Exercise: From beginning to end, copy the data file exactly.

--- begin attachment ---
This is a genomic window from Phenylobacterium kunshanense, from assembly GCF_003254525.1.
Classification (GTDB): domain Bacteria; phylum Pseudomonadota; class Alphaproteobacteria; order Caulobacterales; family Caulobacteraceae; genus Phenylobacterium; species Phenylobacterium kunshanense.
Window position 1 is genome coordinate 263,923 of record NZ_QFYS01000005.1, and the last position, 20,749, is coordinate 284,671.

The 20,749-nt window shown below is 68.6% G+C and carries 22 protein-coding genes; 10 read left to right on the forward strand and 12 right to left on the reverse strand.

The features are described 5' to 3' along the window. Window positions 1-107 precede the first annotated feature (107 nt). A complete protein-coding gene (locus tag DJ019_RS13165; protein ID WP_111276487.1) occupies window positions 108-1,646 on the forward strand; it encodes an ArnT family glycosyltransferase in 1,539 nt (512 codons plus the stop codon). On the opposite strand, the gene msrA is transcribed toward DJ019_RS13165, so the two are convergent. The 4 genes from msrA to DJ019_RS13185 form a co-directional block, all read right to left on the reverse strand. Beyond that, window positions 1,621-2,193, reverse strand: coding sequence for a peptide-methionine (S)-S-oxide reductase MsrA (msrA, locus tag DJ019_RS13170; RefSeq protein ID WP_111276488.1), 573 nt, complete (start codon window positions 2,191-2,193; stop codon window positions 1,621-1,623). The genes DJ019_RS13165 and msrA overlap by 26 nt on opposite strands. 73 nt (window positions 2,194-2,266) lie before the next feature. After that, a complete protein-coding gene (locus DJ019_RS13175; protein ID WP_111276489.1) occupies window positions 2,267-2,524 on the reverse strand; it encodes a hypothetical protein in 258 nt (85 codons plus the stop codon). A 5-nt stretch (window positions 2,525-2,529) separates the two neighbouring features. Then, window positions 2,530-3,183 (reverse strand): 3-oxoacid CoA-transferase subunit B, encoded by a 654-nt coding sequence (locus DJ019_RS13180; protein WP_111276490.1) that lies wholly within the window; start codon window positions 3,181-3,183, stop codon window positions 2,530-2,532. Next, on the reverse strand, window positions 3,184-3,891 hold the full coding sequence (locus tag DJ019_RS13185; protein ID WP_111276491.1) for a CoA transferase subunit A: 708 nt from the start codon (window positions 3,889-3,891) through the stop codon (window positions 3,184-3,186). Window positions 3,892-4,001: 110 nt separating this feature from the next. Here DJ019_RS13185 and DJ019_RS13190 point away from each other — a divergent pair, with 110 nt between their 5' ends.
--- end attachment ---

This is a genomic window from Phenylobacterium kunshanense, from assembly GCF_003254525.1.
Classification (GTDB): domain Bacteria; phylum Pseudomonadota; class Alphaproteobacteria; order Caulobacterales; family Caulobacteraceae; genus Phenylobacterium; species Phenylobacterium kunshanense.
Window position 1 is genome coordinate 263,923 of record NZ_QFYS01000005.1, and the last position, 20,749, is coordinate 284,671.

The 20,749-nt window shown below is 68.6% G+C and carries 22 protein-coding genes; 10 read left to right on the forward strand and 12 right to left on the reverse strand.

The features are described 5' to 3' along the window. Window positions 1-107 precede the first annotated feature (107 nt). A complete protein-coding gene (locus tag DJ019_RS13165; protein ID WP_111276487.1) occupies window positions 108-1,646 on the forward strand; it encodes an ArnT family glycosyltransferase in 1,539 nt (512 codons plus the stop codon). On the opposite strand, the gene msrA is transcribed toward DJ019_RS13165, so the two are convergent. The 4 genes from msrA to DJ019_RS13185 form a co-directional block, all read right to left on the reverse strand. Beyond that, window positions 1,621-2,193, reverse strand: coding sequence for a peptide-methionine (S)-S-oxide reductase MsrA (msrA, locus tag DJ019_RS13170; RefSeq protein ID WP_111276488.1), 573 nt, complete (start codon window positions 2,191-2,193; stop codon window positions 1,621-1,623). The genes DJ019_RS13165 and msrA overlap by 26 nt on opposite strands. 73 nt (window positions 2,194-2,266) lie before the next feature. After that, a complete protein-coding gene (locus DJ019_RS13175; protein ID WP_111276489.1) occupies window positions 2,267-2,524 on the reverse strand; it encodes a hypothetical protein in 258 nt (85 codons plus the stop codon). A 5-nt stretch (window positions 2,525-2,529) separates the two neighbouring features. Then, window positions 2,530-3,183 (reverse strand): 3-oxoacid CoA-transferase subunit B, encoded by a 654-nt coding sequence (locus DJ019_RS13180; protein WP_111276490.1) that lies wholly within the window; start codon window positions 3,181-3,183, stop codon window positions 2,530-2,532. Next, on the reverse strand, window positions 3,184-3,891 hold the full coding sequence (locus tag DJ019_RS13185; protein ID WP_111276491.1) for a CoA transferase subunit A: 708 nt from the start codon (window positions 3,889-3,891) through the stop codon (window positions 3,184-3,186). Window positions 3,892-4,001: 110 nt separating this feature from the next. Here DJ019_RS13185 and DJ019_RS13190 point away from each other — a divergent pair, with 110 nt between their 5' ends.